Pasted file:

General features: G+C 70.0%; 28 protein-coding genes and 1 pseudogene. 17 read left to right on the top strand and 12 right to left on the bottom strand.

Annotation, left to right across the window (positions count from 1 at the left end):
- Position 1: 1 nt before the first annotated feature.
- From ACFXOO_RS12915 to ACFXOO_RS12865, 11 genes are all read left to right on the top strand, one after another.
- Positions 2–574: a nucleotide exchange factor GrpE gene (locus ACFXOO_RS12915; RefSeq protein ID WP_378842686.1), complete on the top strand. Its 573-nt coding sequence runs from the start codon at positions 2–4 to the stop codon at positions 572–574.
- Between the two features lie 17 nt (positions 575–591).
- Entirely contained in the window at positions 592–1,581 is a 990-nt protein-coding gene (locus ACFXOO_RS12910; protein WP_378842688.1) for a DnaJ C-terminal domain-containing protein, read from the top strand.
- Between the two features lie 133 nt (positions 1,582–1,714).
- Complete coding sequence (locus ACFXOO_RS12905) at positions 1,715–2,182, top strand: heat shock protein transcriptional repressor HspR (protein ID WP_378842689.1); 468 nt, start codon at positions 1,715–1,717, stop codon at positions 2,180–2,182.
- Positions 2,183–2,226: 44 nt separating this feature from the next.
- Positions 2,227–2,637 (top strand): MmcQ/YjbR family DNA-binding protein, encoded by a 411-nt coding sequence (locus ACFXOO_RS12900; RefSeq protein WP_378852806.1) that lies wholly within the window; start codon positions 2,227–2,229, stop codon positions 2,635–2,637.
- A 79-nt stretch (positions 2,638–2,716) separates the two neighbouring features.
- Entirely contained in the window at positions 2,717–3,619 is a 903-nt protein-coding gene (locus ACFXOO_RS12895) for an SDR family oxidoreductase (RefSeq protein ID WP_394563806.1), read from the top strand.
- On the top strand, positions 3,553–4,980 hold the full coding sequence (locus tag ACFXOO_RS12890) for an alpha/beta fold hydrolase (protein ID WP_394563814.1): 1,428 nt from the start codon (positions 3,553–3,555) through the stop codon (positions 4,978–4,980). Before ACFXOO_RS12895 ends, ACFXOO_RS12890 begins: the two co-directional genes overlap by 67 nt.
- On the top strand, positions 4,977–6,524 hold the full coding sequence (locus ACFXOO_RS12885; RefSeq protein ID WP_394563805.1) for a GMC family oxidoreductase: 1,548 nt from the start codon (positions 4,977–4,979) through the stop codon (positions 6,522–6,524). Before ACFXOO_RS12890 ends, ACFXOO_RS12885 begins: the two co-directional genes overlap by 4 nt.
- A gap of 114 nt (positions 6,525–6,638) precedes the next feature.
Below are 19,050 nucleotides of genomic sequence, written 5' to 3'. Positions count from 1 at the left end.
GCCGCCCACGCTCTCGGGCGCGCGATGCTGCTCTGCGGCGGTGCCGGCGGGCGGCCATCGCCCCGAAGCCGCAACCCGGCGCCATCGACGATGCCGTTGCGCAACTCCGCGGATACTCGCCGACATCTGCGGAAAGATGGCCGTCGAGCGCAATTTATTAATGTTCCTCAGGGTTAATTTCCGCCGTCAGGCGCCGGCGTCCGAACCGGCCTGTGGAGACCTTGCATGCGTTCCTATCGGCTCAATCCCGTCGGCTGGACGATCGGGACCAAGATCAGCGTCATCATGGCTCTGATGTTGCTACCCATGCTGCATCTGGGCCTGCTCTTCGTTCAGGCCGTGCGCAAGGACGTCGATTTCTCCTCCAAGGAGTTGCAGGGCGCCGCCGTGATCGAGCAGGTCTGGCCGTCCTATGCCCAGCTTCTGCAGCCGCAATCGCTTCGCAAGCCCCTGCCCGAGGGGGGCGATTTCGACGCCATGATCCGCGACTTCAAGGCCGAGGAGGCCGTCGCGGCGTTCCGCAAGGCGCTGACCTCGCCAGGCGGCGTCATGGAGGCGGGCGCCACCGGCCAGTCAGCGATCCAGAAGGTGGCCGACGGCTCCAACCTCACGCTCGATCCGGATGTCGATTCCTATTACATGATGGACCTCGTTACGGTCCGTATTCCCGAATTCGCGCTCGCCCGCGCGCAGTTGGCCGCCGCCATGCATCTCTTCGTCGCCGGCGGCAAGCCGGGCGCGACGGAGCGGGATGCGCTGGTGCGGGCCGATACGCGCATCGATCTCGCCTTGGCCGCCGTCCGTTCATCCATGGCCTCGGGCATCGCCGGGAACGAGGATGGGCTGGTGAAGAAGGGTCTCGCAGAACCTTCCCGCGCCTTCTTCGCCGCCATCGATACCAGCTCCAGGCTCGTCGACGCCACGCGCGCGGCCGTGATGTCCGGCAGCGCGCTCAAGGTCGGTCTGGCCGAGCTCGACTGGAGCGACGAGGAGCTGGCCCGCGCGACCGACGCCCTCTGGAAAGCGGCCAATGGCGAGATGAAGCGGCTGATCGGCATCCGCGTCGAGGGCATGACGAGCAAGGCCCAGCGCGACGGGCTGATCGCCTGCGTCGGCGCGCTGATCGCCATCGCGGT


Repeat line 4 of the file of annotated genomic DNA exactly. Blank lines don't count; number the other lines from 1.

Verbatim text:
- From ACFXOO_RS12915 to ACFXOO_RS12865, 11 genes are all read left to right on the top strand, one after another.